“I am a quiet political person. I am not outspoken but when it comes to political dramas, I love them,” he says. “I mean, Aaron Sorkin, come on. That is some of the most exciting storytelling. To be able to take politics and make it thrilling is amazing.”

Schmidt has amassed a prolific voice-acting career, performing for commercials, video games, and anime. He enjoys the elasticity it demands of an actor’s voice, as well as the level of improvisation it allows.

“They all demand a different part of your voice. I am most thankful to my mean fourth grade reading teacher, who made sure to embarrass me in front of the class,” he says. “A lot of of what you do as voice actors is cold. You don’t see the script until you walk into the booth. What might take four weeks to rehearse on stage or film, you don’t get that in voice work. You read it and you have to make quick decisions from the point-of-view of the character and just go.”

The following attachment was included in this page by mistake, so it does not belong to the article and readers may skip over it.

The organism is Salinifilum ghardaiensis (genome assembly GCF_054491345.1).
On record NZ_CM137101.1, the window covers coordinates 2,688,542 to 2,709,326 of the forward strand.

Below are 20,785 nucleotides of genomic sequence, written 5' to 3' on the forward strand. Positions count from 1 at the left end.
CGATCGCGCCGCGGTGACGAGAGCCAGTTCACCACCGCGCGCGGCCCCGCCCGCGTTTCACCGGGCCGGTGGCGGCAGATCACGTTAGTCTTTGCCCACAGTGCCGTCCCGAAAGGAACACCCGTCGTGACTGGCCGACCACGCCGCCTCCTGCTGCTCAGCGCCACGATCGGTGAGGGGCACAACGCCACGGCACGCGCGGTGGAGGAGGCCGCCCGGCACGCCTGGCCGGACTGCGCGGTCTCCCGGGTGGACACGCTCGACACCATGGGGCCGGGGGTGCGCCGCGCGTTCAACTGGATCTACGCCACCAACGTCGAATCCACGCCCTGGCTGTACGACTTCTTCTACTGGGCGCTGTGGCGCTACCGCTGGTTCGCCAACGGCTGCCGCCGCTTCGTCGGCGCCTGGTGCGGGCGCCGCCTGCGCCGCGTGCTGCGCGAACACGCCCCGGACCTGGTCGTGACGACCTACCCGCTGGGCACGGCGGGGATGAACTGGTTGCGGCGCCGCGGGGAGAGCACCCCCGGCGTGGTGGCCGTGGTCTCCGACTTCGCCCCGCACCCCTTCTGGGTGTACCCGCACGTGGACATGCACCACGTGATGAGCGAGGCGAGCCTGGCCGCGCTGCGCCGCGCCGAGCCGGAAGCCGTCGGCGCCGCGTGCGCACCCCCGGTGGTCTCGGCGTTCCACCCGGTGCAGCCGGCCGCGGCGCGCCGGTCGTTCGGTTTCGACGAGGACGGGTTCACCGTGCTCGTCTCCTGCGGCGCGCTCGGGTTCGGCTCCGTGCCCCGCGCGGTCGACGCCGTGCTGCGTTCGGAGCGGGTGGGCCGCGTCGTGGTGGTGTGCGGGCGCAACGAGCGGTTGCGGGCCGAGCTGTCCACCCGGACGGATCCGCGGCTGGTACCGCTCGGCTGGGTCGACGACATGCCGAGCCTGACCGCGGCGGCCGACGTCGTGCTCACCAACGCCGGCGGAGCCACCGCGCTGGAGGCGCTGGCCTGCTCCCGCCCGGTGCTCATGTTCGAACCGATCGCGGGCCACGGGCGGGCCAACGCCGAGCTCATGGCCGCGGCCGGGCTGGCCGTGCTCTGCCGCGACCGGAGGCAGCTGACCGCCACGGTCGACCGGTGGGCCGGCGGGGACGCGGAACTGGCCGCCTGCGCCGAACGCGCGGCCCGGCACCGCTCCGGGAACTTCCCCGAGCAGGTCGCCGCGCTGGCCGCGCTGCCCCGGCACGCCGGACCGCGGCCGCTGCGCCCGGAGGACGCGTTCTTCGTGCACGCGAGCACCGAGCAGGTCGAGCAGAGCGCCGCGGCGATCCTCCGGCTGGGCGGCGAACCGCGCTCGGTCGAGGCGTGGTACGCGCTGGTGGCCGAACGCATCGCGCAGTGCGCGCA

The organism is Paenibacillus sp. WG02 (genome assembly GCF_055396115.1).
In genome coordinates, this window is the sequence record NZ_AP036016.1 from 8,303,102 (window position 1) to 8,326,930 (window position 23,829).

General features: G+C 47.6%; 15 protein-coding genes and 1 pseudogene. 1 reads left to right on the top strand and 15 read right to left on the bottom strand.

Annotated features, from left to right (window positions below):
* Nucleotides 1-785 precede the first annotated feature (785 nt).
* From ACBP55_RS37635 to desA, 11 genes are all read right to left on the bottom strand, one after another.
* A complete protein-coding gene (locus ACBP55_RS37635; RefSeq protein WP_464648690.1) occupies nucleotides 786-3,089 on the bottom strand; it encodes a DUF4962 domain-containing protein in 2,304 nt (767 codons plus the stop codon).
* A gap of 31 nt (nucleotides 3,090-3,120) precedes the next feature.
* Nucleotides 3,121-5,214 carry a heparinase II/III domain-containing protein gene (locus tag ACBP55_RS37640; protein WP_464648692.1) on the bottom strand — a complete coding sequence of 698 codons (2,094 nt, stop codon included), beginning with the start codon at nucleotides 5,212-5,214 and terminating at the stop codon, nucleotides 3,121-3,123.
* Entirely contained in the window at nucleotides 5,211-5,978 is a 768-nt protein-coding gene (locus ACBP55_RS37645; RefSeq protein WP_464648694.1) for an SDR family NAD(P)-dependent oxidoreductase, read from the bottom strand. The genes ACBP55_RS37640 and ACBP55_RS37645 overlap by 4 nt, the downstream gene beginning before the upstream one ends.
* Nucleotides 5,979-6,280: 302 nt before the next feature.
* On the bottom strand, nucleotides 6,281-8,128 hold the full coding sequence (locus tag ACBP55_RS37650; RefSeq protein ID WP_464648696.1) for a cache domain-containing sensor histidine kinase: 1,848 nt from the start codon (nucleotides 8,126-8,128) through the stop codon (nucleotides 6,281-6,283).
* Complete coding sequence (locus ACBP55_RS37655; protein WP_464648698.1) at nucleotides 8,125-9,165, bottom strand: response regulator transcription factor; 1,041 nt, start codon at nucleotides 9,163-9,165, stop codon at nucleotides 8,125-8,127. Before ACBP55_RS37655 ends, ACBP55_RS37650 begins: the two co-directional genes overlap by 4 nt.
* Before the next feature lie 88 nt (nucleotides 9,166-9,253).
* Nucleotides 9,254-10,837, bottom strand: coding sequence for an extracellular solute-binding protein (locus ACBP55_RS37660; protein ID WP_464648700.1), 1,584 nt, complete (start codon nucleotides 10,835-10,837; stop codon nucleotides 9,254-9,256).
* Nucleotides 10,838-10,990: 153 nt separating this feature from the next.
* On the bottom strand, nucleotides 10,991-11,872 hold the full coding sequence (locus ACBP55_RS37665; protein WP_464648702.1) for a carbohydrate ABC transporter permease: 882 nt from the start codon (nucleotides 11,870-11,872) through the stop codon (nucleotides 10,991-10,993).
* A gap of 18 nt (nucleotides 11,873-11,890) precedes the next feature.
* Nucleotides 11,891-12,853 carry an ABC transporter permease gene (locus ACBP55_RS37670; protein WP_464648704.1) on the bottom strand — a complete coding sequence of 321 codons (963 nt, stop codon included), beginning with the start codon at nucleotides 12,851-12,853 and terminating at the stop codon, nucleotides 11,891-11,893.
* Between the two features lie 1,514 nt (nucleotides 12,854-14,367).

When casting the character of outgoing President Pierce, Graham knew he needed an actor whose voice projected gravitas, a necessary feature for portraying an American president, especially one with complex and possibly treasonous motives.

“His tone, tenor and pacing is of a much higher order. He can be menacing as well,” Graham says. “That kind of play, although not explicit, the political aristocrat vs the populist, is something you can feel in their performances.”

“It would be impossible not to be inspired by Trump. It just lends interest to the storyline. At this point they are writing it for us.

Schmidt credits the unique complexity of voice acting as motivation for bringing his A game to the booth.